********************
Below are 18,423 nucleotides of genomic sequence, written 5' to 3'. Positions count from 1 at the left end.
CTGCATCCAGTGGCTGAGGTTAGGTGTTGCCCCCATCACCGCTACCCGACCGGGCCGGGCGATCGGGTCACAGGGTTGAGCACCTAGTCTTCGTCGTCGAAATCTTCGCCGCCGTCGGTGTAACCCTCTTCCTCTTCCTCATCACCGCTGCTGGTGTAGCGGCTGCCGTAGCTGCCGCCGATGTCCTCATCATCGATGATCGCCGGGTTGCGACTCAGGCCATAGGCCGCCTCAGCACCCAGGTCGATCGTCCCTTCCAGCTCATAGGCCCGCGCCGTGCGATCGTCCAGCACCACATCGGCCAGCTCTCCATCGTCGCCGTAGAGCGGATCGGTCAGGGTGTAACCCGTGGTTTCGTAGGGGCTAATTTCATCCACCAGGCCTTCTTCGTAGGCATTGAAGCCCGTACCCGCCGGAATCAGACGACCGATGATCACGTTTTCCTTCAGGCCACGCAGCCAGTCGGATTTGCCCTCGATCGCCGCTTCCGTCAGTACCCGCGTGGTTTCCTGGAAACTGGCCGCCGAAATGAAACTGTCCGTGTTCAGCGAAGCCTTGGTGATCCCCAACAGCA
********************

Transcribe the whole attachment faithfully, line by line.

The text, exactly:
Below are 18,423 nucleotides of genomic sequence, written 5' to 3'. Positions count from 1 at the left end.
CTGCATCCAGTGGCTGAGGTTAGGTGTTGCCCCCATCACCGCTACCCGACCGGGCCGGGCGATCGGGTCACAGGGTTGAGCACCTAGTCTTCGTCGTCGAAATCTTCGCCGCCGTCGGTGTAACCCTCTTCCTCTTCCTCATCACCGCTGCTGGTGTAGCGGCTGCCGTAGCTGCCGCCGATGTCCTCATCATCGATGATCGCCGGGTTGCGACTCAGGCCATAGGCCGCCTCAGCACCCAGGTCGATCGTCCCTTCCAGCTCATAGGCCCGCGCCGTGCGATCGTCCAGCACCACATCGGCCAGCTCTCCATCGTCGCCGTAGAGCGGATCGGTCAGGGTGTAACCCGTGGTTTCGTAGGGGCTAATTTCATCCACCAGGCCTTCTTCGTAGGCATTGAAGCCCGTACCCGCCGGAATCAGACGACCGATGATCACGTTTTCCTTCAGGCCACGCAGCCAGTCGGATTTGCCCTCGATCGCCGCTTCCGTCAGTACCCGCGTGGTTTCCTGGAAACTGGCCGCCGAAATGAAACTGTCCGTGTTCAGCGAAGCCTTGGTGATCCCCAACAGCA